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How to Prioritize Home Design Projects to Save Your Mental Health

Every home renovation is stressful. Full stop.

No matter how well planned, how skilled the professionals, or how much money you throw at it, every project will come with its own snags and pitfalls.

But there are things you can do to save some of the headache by prioritizing projects in a way that makes the most sense for you.

Where to Start a Home Design Project

My go-to starting point for prioritizing home renovations is the first floor--the foyer, living room, dining room, kitchen, powder room, etc. Anything on the main floor, especially if they are rooms that will be seen by guests.

There are two reasons for this.

  1. When you walk into your home and the first thing you see is this gorgeous entryway, it makes you feel good. You want to be there. You want to experience that wonderful feeling of arriving home and feel the stress of the day fall away.

  2. Starting with rooms that guests will see is a huge motivator. When your guests can’t stop complimenting you on your gorgeous home, you’ll be inspired to keep the momentum going.

After the main floor is completed, I like to focus on the master bedroom. You are the King (or Queen) of your castle. You should live like it. You can’t sacrifice all your own comforts for the sake of your guests. That’s not practical or healthy. So make your bedroom a priority over lesser used rooms.

Tackle the guest rooms, guest baths, kids rooms, utility rooms, and any other bonus rooms last.

Other Things to Consider for Home Renovation Projects

Having said that, there are other things to consider when prioritizing home projects, like safety issues, time of year, and any upcoming events.

Safety Issues

Any home improvement project that poses a safety hazard or that may cause more damage if left unattended should come first and be attended to ASAP.

Most of the time you’ll want to call in a professional for these projects.

What Time of Year Should You Renovate?

The time of year can have a huge impact on how well your renovations go. In the summer, contractors are busier so you might have to wait longer to get the work done. But some projects simply can’t be done in cold weather.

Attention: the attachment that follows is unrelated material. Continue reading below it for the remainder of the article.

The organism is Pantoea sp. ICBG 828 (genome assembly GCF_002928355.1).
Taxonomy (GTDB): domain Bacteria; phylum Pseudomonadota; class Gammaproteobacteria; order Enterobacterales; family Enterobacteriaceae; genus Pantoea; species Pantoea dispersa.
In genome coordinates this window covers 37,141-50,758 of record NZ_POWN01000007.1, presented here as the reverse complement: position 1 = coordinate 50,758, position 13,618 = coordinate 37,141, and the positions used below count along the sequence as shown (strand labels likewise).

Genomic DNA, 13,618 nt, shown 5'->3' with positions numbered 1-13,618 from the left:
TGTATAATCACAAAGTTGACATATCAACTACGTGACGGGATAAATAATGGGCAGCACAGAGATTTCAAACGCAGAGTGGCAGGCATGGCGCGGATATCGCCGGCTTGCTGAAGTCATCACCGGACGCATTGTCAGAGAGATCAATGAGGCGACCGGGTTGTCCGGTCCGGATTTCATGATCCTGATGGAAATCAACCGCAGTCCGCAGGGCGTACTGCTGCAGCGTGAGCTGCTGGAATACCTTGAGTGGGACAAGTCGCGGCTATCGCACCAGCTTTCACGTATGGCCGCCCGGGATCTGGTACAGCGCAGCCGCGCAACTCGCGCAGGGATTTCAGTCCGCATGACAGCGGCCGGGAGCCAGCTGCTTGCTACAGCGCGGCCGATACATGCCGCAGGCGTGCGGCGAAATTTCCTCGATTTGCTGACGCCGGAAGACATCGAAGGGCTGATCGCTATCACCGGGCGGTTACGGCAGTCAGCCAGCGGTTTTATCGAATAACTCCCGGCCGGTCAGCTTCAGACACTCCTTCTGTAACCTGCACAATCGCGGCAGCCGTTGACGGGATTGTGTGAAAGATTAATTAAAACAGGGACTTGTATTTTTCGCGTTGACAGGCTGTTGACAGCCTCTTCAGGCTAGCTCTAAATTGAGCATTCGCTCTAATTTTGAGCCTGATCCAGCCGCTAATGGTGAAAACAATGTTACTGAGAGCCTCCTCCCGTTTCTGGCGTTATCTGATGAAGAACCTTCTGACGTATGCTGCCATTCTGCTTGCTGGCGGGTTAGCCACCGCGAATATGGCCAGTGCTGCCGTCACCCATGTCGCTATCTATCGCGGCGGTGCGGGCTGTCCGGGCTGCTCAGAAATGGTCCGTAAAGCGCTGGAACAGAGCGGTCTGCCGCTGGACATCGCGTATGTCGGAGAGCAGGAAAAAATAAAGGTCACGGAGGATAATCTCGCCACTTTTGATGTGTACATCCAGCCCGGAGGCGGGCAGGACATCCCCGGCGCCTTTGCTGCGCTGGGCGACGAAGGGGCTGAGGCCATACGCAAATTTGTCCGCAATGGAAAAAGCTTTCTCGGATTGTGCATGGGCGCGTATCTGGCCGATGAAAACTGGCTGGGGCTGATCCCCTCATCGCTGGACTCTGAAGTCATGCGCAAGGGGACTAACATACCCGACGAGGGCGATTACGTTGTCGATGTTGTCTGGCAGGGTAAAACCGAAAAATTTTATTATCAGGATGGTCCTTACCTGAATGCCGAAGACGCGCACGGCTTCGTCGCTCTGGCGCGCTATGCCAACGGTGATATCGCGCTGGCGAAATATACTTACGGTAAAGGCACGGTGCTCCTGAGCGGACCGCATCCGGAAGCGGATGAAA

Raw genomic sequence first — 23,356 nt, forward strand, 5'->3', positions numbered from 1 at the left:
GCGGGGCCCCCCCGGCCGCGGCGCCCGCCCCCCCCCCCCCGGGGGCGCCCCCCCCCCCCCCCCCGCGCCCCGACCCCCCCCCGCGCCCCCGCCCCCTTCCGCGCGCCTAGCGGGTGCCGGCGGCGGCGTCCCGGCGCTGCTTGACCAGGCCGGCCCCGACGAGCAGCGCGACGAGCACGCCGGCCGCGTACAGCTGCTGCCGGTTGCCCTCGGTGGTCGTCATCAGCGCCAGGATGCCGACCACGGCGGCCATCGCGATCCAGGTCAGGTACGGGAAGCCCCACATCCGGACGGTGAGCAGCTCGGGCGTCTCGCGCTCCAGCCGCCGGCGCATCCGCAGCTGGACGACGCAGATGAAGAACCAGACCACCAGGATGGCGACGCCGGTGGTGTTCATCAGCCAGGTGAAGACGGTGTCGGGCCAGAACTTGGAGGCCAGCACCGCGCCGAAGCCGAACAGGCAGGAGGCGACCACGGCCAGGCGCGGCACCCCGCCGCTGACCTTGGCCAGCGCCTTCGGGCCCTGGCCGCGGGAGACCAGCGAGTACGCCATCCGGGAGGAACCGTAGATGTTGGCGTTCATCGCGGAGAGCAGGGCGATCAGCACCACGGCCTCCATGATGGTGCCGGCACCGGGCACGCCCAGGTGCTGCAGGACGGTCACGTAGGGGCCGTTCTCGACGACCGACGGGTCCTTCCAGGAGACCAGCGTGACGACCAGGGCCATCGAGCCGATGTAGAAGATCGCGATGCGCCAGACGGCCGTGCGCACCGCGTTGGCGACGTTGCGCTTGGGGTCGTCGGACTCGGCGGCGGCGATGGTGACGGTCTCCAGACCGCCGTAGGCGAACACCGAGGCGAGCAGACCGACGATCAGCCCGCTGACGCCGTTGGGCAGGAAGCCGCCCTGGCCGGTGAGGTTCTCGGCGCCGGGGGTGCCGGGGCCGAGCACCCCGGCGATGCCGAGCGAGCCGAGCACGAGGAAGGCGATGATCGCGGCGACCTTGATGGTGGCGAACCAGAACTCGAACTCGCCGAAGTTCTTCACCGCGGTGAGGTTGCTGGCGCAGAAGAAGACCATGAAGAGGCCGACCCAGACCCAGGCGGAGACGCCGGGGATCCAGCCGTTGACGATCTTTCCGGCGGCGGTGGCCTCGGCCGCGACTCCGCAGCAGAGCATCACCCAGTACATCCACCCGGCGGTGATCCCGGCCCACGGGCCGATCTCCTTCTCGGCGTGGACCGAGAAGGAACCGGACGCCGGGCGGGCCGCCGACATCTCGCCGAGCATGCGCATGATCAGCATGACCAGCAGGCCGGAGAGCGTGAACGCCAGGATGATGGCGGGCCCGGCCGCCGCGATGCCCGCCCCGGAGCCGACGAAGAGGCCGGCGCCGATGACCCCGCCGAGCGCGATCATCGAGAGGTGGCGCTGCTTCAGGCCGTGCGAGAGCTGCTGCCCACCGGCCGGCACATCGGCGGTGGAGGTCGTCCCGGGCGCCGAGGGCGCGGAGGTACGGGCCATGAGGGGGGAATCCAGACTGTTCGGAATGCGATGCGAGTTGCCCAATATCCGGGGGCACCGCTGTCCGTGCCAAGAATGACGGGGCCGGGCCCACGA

Always consult with your contractor regarding start times and how they will affect the project timeline. Make sure you ask about any time off they might need (say around the holidays), if they have other projects that might affect your own, when they anticipate the project will be completed, and what you can do to help keep the project on task.

Getting this information up front will save lots of stress and headaches in the long run.

“Consider your budget honestly. If the room doesn't pose a safety hazard then it can wait."

Consider How Often You Use the Room

The rooms you spend the most time in should get the most attention. While this may seem obvious you should still give this tip some thought. We are often tempted to go for the biggest eyesore first, but that might be a half bath you never use.

Also, if you have more than one of a particular room (for example, two family rooms), choose the one you use the most. Any room you spend a great deal of time in should be a room you can feel good about.

I always save utility rooms, like the laundry room, for last. No matter how beautifully appointed these rooms are, you aren’t going to spend much time in them.

When Do You Need the Room Finished?

Always consider when you need to room finished and usable. If you’re hosting a big event and want to have a project finished beforehand, make sure you’re giving yourself a realistic timeline to get it done.

Some home renovations can be finished in about three months. Others are going to take far longer. Your contractors and designers can help you set realistic goals for completing the project.

And if you’re planning to DIY it, give yourself plenty of extra time. Trust me, it will always take longer than you anticipate.

Below is a room my husband and I took on last year, choosing to do all the work ourselves. We started in August thinking we'd have plenty of time to finish it before the holidays. Three months in and we were still living like this. In the end we worked right down to the wire to get it done.

So however long you think it will take, throw on an extra two months. Otherwise, you’ll spend the whole time stressing out, burning the midnight oil, and still won’t likely get it done. You’ll serve yourself better by simply waiting for a better time or starting earlier than you think you should.

*Side note: As of writing this in mid-2021, the pandemic has severely messed with supply chains. Both DIYers and professionals are struggling to get lumber, furniture, fabric, and other supplies. A realistic timeline for receiving home furnishings right now is 20 weeks or more. Typically, you’d see this being about 12 weeks.

What’s Your Home Renovation Budget?

Lastly, make sure you consider your budget honestly.

We all want to start with the kitchen and bathroom, but these rooms are far more expensive to upgrade. If your budget can’t afford to tackle these projects yet, then save them for last. No matter how outdated they are, as long as they don’t pose a safety hazard then they can wait.

Instead start with the living room, foyer, and bedrooms. These are far less expensive to renovate and decorate. They are also the rooms you’ll use the most often and they are the first to be seen by guests. That’s a win-win because it means you'll feel good in your home and feel good showing it off to your friends.

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